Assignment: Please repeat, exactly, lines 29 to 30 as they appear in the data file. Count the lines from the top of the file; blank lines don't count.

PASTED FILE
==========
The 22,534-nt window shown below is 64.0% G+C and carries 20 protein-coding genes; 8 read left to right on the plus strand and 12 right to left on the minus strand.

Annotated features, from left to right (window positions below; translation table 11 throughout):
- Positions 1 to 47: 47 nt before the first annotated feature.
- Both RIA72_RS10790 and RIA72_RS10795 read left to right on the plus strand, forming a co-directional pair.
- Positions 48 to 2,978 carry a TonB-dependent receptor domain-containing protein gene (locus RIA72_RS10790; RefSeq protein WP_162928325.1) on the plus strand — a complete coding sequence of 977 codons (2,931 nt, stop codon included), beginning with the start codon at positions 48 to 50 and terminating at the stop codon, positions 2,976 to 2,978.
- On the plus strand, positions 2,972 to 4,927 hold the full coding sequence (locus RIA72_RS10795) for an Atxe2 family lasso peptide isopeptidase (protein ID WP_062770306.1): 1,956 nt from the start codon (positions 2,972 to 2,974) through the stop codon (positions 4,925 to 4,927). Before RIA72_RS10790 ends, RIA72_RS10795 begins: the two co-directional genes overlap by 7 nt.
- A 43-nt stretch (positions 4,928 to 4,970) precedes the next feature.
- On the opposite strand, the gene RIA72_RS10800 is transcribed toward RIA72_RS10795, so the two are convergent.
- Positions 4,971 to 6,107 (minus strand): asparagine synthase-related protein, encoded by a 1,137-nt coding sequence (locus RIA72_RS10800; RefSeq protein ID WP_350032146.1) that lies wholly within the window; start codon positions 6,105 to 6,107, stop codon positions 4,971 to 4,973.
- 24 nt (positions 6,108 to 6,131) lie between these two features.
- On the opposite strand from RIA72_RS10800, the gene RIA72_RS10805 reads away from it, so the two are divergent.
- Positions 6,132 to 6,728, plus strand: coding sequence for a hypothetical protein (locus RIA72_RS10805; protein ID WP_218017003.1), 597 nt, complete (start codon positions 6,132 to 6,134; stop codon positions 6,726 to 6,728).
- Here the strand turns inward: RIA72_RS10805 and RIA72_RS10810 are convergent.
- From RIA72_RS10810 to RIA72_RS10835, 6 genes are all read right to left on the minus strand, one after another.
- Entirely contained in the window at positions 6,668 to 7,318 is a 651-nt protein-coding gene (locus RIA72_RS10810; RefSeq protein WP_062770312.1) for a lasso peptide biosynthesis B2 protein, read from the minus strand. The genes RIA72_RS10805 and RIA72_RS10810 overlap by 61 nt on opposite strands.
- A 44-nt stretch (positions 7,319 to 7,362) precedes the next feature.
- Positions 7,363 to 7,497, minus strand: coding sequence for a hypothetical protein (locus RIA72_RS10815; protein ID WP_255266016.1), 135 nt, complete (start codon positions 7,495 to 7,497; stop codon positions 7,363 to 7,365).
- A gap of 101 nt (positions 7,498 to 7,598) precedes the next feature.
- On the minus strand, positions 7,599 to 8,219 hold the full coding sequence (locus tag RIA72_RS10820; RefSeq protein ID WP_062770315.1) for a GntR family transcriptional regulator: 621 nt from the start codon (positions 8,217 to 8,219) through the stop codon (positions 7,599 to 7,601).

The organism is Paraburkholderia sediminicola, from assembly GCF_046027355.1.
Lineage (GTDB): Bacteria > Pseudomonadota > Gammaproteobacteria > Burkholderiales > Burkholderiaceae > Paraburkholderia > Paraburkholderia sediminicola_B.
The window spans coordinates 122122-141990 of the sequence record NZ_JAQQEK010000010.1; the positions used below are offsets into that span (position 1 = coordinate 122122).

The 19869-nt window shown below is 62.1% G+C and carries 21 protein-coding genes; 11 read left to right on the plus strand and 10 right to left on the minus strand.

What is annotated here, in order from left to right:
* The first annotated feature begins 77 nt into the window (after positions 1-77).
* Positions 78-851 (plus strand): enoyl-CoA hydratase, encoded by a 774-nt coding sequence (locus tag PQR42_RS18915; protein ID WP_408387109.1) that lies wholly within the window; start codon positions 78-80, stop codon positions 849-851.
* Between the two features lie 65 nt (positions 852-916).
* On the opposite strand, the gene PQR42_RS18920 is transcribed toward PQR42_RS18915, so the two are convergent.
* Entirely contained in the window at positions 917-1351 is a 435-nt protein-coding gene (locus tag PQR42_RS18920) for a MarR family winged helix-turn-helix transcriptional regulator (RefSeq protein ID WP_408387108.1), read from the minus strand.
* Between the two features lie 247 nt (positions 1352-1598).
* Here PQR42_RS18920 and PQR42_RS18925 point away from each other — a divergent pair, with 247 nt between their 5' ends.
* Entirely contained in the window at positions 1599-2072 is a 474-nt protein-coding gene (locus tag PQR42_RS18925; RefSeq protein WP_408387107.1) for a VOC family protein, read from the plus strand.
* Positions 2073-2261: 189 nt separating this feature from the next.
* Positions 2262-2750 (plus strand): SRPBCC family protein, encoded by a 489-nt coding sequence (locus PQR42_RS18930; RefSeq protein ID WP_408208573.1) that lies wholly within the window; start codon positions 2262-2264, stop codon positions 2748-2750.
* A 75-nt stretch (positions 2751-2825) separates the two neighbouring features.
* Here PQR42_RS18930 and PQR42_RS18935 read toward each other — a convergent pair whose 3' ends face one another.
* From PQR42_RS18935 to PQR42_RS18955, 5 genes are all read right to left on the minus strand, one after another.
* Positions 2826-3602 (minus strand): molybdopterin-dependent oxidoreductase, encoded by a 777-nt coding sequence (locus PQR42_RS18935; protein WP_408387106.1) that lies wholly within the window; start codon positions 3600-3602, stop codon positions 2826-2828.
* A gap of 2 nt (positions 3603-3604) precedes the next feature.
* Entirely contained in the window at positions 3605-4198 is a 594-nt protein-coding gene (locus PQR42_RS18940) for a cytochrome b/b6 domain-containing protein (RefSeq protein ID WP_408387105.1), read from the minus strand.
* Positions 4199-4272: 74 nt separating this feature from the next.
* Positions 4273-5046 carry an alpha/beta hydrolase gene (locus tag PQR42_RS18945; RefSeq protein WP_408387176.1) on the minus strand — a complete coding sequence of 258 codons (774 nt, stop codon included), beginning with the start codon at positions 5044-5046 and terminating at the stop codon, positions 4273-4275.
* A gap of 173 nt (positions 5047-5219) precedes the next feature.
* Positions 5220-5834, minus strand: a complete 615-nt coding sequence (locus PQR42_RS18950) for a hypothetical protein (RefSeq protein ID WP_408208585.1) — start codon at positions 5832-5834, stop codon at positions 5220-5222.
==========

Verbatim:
* Entirely contained in the window at positions 917-1351 is a 435-nt protein-coding gene (locus tag PQR42_RS18920) for a MarR family winged helix-turn-helix transcriptional regulator (RefSeq protein ID WP_408387108.1), read from the minus strand.
* Between the two features lie 247 nt (positions 1352-1598).